Etymology 1Late 17th century, unknown origin, possibly moedrodd to worry or bother. Possible alternative from the meidda or perhaps meiddio. Bear in mind that the "dd" in Welsh corresponds in sound to the "th" in mither.
intransitive: to mither
- Interlingua: preoccupar se de bagatelas
- Portuguese: fazer tempestade em um copo d'água
transitive to mither
- Dutch: lastigvallen
- Interlingua: importunar
- Portuguese: importunar
Etymology 2Late variant of modor.
- In the context of "Scottish|Northern England": mother
EtymologyVariant of mother < modor. Compare moder.
- Words with specific British English meanings that have different meanings in American and/or additional meanings common to both languages (eg pants, cot) are to be found at List of words having different meanings in American and British English, as are compounds derived from such words (eg cot death). When such words are herein used or referenced, they are marked with the flag [DM] (different meaning).
- Asterisks (*) denote words and meanings having appreciable (that is, not occasional) currency in American, but nonetheless notable for their relatively greater frequency in British speech and writing.
- British English spelling is consistently used throughout the article, except when explicitly referencing American terms.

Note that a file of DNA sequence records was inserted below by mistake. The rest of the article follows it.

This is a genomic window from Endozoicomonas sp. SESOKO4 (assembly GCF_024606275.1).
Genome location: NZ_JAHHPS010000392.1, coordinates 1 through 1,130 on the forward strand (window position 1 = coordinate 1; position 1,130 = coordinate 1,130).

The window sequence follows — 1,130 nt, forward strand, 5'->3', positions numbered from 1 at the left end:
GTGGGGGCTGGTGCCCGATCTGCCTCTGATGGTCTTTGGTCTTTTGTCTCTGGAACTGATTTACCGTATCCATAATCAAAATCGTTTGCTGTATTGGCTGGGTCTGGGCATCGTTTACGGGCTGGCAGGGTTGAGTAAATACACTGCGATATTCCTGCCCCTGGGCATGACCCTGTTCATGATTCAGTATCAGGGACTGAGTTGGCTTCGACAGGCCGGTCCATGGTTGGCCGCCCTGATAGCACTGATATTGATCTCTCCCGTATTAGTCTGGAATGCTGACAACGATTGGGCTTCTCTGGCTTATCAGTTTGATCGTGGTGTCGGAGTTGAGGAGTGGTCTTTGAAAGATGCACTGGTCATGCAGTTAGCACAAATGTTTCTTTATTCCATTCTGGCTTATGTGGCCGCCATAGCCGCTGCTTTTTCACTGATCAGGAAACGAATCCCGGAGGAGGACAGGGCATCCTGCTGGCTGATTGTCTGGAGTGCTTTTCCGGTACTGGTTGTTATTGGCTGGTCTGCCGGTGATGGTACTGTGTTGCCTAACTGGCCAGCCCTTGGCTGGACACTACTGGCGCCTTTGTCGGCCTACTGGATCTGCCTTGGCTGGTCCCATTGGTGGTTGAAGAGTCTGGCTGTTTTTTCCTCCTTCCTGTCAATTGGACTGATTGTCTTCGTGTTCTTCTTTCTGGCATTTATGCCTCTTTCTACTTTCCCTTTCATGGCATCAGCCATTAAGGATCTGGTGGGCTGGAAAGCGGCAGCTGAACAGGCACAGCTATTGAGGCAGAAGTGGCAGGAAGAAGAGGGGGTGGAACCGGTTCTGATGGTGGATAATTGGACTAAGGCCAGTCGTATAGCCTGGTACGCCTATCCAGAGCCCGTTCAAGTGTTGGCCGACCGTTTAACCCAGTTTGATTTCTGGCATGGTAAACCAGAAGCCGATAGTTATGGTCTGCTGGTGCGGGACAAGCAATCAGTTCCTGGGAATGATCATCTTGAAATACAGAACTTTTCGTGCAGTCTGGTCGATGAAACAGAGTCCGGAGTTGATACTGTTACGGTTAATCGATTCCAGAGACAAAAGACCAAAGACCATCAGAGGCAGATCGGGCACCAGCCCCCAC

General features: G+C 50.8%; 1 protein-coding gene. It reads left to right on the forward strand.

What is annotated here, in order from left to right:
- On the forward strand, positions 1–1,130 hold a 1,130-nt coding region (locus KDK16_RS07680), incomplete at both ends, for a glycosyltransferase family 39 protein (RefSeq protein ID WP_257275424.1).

A; abseil : to descend on a rope (US: rappel).: In the UK accounting is the school subject, but accountancy the professional qualification.; agony aunt : the author of an agony column – a magazine or newspaper column advising on readers' personal problems. The image presented was originally that of an older woman providing comforting advice and maternal wisdom, hence the name "aunt". Better known to most Americans as a "Dear Abby" column or advice column.; answerphone : (originally from trademark Ansafone) automated telephone answering device (US and UK also: answering machine).; approved school : school for juvenile delinquents; reform school. (Note that such institutions have not been referred to officially as "approved schools" since 1969. Juvenile delinquents, depending on their level of malfeasance, are now sent to PRUs (Pupil Referral Units) or YOIs (Young Offender Institutions - a correctional facility for Juvenile Delinquents. (US: juvenile detention center, juvenile hall, (slang) juvie).; argy-bargy : (informal) pushing-and-shoving or outright fighting.; [to fall] arse over tit : (vulgar, alternatively arse over tit/tip) [to fall] head over heels. (US: ass over tea kettle).; ashet : (Scottish) a deep plate or dish.; autocue : a prompting system for television announcers (genericised trademark, after a leading manufacturer) (US: teleprompter).